• Urban resilienceStrengthening urban infrastructure to withstand extreme weather-related events

    A multi-disciplinary team of about fifty researchers from fifteen universities and other institutions will address the vulnerability of urban infrastructure to extreme weather related events, and ways of reducing that vulnerability. Funded under a $12 million research grant from the National Science Foundation (NSF), the researchers will conduct their extensive work over the coming five years. In light of weather related extremes, such as increasing storm frequency and intensity, as well as climate uncertainties, this network will evaluate threats to transportation, electricity, water, and other services in major urban areas, and the social, ecological, and technical systems to protect infrastructure and increase its flexibility and adaptability, using new designs and technologies.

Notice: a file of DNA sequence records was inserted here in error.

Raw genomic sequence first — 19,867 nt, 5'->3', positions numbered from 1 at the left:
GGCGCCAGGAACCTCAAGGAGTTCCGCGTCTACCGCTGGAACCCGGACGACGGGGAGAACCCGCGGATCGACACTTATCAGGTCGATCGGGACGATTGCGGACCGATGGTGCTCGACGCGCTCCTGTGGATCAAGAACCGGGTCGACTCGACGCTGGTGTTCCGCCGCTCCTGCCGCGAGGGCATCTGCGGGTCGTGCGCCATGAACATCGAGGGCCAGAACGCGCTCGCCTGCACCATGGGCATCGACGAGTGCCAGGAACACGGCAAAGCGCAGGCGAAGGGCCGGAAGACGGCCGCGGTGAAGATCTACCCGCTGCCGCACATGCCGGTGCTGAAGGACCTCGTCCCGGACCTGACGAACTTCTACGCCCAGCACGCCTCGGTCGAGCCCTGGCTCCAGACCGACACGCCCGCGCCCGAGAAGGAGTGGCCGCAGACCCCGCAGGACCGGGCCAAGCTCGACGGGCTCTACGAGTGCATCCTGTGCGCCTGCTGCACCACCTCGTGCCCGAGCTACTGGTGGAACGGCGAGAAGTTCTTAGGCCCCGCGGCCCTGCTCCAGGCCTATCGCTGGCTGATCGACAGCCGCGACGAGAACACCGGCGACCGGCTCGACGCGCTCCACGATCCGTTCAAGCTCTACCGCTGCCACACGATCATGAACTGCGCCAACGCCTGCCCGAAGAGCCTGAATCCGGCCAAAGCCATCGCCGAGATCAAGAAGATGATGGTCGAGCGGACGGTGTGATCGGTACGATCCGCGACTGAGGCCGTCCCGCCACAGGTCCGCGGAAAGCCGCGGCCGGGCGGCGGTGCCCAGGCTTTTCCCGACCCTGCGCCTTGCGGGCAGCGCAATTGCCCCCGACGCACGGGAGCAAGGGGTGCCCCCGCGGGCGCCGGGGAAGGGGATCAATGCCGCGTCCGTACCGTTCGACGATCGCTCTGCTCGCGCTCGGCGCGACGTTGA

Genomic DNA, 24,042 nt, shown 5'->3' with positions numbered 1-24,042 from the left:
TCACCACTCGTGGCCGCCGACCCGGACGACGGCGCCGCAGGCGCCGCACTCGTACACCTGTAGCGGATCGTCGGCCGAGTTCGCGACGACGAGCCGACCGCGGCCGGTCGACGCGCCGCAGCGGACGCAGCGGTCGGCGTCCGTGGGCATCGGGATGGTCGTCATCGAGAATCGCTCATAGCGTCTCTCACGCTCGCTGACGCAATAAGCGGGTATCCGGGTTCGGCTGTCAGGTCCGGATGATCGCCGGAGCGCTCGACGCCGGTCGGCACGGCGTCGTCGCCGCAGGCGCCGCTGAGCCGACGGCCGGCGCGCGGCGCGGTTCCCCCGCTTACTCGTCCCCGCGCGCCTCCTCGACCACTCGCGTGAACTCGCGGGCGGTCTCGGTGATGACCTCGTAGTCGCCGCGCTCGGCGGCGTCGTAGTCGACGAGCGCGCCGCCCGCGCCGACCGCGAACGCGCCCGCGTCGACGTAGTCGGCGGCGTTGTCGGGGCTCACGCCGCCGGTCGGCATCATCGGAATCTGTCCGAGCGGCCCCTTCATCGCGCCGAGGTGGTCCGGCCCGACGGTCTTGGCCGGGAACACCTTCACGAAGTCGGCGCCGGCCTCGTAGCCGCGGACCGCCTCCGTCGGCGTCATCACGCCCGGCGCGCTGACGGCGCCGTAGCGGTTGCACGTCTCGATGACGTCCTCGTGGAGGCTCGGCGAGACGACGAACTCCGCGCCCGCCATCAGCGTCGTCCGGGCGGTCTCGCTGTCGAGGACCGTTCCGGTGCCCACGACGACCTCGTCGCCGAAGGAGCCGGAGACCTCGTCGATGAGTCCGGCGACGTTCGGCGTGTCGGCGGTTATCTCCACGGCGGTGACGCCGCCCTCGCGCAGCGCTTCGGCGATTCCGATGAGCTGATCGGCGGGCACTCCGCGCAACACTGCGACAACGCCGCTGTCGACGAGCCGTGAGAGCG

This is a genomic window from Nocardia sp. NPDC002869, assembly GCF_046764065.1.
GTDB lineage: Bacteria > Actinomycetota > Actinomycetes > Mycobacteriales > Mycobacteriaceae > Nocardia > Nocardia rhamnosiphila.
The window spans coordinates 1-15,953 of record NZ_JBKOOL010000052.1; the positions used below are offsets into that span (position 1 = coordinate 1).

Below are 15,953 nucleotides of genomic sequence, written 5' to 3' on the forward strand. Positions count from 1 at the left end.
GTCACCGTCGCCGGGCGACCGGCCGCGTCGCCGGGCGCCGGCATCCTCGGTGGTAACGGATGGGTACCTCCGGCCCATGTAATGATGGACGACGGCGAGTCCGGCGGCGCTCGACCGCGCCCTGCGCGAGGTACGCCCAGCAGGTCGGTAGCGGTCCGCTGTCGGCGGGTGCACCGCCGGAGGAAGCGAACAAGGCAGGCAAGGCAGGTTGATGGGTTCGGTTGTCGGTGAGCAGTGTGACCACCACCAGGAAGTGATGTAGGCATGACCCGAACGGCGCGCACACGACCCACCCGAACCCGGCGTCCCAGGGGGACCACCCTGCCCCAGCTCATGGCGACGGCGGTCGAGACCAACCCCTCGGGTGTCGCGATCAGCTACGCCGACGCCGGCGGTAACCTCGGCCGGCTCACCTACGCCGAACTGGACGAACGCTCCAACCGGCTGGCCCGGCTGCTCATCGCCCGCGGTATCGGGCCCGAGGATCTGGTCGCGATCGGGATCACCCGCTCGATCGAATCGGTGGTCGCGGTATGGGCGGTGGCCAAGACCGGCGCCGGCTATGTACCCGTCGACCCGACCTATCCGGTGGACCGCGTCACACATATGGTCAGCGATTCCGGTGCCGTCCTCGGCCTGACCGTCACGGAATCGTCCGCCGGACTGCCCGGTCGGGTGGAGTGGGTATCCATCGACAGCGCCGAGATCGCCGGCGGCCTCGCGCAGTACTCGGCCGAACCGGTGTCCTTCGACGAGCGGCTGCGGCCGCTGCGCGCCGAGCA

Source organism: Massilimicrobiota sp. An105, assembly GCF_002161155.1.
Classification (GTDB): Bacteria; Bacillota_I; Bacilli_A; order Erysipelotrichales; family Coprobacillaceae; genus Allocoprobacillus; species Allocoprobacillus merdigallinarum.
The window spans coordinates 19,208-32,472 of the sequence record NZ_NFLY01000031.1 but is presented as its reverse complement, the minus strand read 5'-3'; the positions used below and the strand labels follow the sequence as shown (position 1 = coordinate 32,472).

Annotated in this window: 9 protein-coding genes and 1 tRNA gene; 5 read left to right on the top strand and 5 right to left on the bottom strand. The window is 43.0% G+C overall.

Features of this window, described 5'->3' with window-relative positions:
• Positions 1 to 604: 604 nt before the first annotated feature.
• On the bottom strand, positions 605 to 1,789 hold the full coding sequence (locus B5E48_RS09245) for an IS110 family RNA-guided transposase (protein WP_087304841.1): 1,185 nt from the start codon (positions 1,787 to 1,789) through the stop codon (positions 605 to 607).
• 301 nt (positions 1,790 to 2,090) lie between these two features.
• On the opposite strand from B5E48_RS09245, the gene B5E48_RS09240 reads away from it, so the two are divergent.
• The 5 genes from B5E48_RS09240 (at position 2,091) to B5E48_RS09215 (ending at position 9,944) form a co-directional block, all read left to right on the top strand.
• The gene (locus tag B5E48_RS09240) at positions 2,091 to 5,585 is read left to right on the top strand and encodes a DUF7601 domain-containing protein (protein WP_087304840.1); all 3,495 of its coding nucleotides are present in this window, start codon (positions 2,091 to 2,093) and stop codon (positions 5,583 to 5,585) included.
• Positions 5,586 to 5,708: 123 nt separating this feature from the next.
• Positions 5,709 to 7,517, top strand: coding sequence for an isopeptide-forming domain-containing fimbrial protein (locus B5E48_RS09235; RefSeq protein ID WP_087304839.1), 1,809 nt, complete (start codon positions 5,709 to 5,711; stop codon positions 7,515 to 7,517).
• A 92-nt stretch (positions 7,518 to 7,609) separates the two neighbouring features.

• WaterIsrael shares its approach, solutions to drought with California

    Israel has developed expertise in coping with droughts, and a delegation from Israeli water companies recently visited California, meeting with state officials and corporations to propose solutions to the drought, now in its fourth year. It was the latest in a series of consultations and symposiums highlighting Israeli water expertise and its potential to help California.

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  • Earthquake-proofingSafer structures to withstand earthquakes, windstorms

    A new cyberinfrastructure effort funded by a $13.7 million grant from the National Science Foundation will help engineers build safer structures that can better withstand natural hazards such as earthquakes and windstorms. Researchers aim to build a software platform, data repository, and tools that will help the United States design more resilient buildings, levees, and other public infrastructure that could protect lives, property and communities.

  • AviationBomb-proof lining contains explosion in aircraft’s luggage hold